ICOSPA Energized our Members…and Our Entire Industry
Boeckman participated in the ICOSPA 2008 Congress, held in September in Grand Rapids, MI, an international meeting of metalforming executives organized once every three years by the International Council of Sheet Metal Presswork Associations (ICOSPA). With 370 delegates from nine different countries, the four-day event put PMA in the spotlight as many of its member companies (and its staff in Cleveland, OH) worked tirelessly for more than a year to prepare a program of keynote speakers, plant tours and networking events designed to promote global relationship building and opportunities to—once again—expand into new markets, explore new ideas and develop new products.
“The energy generated at ICOSPA,” adds Boeckman, “and the relatively positive outlook displayed by many of the delegates holding a global perspective makes me confident that 2009 and the years beyond hold a lot of promise, particularly for those companies that work hard to expand opportunities. PMA will certainly focus more of its attention on helping metalformers identify those opportunities.”
From Controller to VP of Operations to Owner, Emphasis is on New Ideas and Opportunities
Wayne Boeckman describes the theme for his year at the helm of PMA—Expanding Opportunities—as being critical to the success of the association and of its member companies. He clearly lays out a vision of growth and financial success based on a willingness to expand into new markets, develop new products and implement new ideas. That philosophy is exactly what got Boeckman to where he is today: former owner of a highly successful metal-spinning company, current president of a small-lot stamping and metal-fabricating company, and PMA chairman of the board for 2009.
“Expanding my knowledge base beyond my accounting and finance education into manufacturing and operations required me, all along the , to learn new skills,” says Boeckman, recalling some of his first years in the manufacturing world, back in the mid-1970s. “I would spend several hours a week walking the shop floor (and he still does) to learn what the operators and supervisors did on a daily basis, and why…so we could work together to improve, find new s of doing things and implement new ideas.”
Boeckman began his career in Ft. Worth, TX, in public accounting after earning his B.S. degree from the University of Kansas in 1972. After four years of performing audits, primarily for manufacturing firms and banks, and some tax work, he joined Fort Worth Pipe & Supply (FWP), A Division of Whittaker Corp. as controller. Less than two years after joining FWP—a processor and distributor of oil-field pipe—Boeckman became the firm’s vice president of operations and a year later, in 1978, he played an integral role in management’s decision to purchase its own pipe mill, “the single largest capital investment that Whittaker had ever made,” he recalls. That decision serves as a foundation for Boeckman’s belief that expanding opportunities (reaching into new markets, developing new products and implementing new ideas) is what allows companies to grow. “It’s what will allow PMA and its member companies to grow,” Boeckman stresses.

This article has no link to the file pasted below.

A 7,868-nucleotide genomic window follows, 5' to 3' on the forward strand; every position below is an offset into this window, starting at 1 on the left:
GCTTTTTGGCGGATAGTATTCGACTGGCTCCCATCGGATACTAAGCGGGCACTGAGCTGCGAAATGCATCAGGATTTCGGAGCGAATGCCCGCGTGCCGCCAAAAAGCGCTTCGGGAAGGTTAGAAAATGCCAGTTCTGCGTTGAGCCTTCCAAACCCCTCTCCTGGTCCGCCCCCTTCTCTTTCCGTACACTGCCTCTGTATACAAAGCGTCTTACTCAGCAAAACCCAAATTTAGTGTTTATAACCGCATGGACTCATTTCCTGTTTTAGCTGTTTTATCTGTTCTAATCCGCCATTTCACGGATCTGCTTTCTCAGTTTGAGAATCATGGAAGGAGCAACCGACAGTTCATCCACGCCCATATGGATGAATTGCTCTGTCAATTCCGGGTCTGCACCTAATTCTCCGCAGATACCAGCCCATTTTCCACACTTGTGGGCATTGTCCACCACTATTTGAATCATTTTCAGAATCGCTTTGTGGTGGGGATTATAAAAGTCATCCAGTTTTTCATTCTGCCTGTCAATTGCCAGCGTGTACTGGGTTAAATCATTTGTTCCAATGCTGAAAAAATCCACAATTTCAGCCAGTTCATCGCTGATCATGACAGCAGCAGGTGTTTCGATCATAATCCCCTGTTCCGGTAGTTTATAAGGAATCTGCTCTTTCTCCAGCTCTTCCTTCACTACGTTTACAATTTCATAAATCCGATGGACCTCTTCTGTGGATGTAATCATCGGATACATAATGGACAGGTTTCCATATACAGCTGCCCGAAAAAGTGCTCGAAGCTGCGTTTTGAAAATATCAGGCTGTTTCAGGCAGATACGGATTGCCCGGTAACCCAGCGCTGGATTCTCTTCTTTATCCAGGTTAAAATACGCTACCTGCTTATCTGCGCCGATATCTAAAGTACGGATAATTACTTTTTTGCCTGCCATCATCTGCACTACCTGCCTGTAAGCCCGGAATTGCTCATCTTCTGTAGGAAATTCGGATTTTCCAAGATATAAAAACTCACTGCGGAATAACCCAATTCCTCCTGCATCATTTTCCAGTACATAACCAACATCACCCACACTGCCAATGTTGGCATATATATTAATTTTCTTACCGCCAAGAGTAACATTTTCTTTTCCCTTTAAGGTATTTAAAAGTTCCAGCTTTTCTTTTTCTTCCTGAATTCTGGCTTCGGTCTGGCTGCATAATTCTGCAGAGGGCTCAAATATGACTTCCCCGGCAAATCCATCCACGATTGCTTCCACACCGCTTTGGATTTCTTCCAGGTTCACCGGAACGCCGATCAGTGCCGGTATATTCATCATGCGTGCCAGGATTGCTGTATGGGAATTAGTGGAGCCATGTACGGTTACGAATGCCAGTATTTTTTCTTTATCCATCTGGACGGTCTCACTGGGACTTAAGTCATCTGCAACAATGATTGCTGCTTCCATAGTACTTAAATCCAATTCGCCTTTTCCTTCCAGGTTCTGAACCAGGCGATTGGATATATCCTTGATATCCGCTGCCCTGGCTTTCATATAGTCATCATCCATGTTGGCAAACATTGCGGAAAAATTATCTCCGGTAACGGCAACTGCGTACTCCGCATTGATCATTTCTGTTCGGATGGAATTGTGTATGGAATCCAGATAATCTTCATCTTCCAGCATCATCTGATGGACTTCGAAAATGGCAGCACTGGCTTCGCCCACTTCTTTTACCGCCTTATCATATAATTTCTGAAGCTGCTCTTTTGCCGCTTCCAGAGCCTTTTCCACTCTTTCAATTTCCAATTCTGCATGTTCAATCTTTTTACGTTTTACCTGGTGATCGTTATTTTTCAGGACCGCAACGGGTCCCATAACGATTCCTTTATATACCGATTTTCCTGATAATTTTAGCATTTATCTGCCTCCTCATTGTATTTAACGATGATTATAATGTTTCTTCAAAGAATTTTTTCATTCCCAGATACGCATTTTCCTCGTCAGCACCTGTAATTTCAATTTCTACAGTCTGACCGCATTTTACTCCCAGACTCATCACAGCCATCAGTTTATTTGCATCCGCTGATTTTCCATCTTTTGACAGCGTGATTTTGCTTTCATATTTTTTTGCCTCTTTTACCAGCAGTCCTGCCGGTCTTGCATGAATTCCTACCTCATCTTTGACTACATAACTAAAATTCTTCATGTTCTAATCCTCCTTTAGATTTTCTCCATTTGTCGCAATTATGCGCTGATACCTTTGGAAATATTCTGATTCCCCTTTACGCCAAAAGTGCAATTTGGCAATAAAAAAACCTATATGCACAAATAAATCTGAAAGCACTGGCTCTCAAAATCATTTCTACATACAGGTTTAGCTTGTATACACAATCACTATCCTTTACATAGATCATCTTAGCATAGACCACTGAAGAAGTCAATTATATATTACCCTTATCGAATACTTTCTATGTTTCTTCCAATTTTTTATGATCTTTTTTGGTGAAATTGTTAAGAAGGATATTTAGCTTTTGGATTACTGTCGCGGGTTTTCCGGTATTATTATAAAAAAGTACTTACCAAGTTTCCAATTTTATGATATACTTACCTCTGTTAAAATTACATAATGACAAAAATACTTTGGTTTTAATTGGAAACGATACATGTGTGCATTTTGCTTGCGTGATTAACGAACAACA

After a seven-year stint with FWP, Boeckman moved to Canton, OH, to take on the role of president of an aluminum foundry and machine shop, also a division of Whittaker Corp., that manufactured aluminum cylinder heads and intake manifolds, primarily for Chevrolet. “Again, to grow the business, we had to expand our opportunities, develop additional core competencies and expand our customer base,” Boeckman says. During his four-year stay, the company moved decisively into the marine-engine market, and also developed expertise in assembly, including aluminum dip brazing to fabricate tubular intake-manifold assemblies.
After four years and four Northern Ohio winters, Boeckman’s entrepreneurial sprit took hold and he went in search of a Texas company he could acquire, to apply his combined experience and expertise in finance and in operations management. In January 1987, he acquired Texas Metal Spinning, Inc. (TMSI), in Ft. Worth, and immediately launched the company up a steep growth curve.
“We grew by 30 to 40 percent per year for several years,” says Boeckman. “In just two years, we exceeded the seven-year sales projections I had set for the company.” Investment in CNC/playback-controlled metal-spinning machines (from German manufacturer Leifeld) supported the firm’s accelerated growth curve, allowing it to increase sales ten-fold (to $7 million) while only increasing the size of its workforce from 10 employees in 1987 to 35 employees when Boeckman sold TMSI in 2006.
So why the move to Quick-Way Stampings, Inc. of Texas, after years of successfully owning and operating his own metalforming company?
“I came here because Quick-Way management is willing to look into new opportunities and explore new ideas for growth,” Boeckman says. “We’ll develop new products, new skills and new capabilities. For example, while the company was built on the ability to produce short-run stampings, it has in recent years invested heavily in metal-fabrication equipment—CNC turret punch presses, press brakes and laser-cutting machines. Fabrication opens new doors for us, lets us reach new customers and explore new opportunities to grow.
“During my term as PMA chairman,” concludes Boeckman, “I hope to lead the association down a similar road to growth and expansion, by looking for new opportunities—new markets, new products and new ideas.” MF